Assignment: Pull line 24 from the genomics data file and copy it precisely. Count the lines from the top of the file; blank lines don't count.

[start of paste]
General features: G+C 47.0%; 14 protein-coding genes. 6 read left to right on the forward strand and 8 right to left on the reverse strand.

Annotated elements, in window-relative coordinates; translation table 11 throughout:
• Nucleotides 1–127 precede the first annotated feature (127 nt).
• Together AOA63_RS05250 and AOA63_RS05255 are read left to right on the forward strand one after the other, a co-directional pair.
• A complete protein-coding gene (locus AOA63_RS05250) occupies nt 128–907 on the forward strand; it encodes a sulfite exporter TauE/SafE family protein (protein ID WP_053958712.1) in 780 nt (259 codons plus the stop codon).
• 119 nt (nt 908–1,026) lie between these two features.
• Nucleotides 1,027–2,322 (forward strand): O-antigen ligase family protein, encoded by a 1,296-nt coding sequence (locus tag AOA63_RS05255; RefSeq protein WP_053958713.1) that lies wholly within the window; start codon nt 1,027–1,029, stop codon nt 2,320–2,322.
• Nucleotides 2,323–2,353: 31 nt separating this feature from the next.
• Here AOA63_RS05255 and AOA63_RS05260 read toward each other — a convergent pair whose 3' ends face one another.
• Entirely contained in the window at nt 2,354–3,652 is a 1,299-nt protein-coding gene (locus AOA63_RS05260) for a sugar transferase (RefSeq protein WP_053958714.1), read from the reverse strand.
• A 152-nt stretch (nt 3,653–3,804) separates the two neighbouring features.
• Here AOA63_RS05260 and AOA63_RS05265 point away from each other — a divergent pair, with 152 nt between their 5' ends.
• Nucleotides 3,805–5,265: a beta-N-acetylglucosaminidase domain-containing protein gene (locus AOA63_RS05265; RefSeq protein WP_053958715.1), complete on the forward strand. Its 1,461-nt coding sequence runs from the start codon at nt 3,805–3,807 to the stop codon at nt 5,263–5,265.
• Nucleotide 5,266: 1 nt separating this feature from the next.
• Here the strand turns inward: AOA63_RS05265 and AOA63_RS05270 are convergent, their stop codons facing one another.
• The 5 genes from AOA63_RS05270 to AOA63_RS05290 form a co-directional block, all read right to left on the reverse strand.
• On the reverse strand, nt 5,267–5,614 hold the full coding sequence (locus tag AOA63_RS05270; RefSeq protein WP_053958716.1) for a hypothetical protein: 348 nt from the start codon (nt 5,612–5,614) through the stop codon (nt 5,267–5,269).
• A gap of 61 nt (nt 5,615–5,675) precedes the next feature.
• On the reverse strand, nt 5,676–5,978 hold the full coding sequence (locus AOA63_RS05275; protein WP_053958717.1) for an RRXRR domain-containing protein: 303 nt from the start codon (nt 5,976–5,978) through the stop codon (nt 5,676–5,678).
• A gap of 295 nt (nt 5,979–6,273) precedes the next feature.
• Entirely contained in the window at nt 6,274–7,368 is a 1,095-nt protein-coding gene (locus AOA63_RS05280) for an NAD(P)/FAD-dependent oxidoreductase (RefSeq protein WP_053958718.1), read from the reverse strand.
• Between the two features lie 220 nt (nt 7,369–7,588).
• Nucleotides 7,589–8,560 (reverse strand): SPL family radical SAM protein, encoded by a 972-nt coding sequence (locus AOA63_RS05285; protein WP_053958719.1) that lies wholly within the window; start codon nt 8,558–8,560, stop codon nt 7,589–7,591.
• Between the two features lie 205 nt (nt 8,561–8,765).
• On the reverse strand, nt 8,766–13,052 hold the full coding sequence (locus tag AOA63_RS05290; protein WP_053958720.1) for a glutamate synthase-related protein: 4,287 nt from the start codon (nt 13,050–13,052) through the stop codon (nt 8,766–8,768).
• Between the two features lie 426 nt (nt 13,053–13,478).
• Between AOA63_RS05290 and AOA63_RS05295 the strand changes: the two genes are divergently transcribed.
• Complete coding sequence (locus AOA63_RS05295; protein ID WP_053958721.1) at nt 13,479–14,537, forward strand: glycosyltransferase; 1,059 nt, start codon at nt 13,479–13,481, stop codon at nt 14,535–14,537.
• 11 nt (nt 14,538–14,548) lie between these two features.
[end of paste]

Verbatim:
• Between the two features lie 205 nt (nt 8,561–8,765).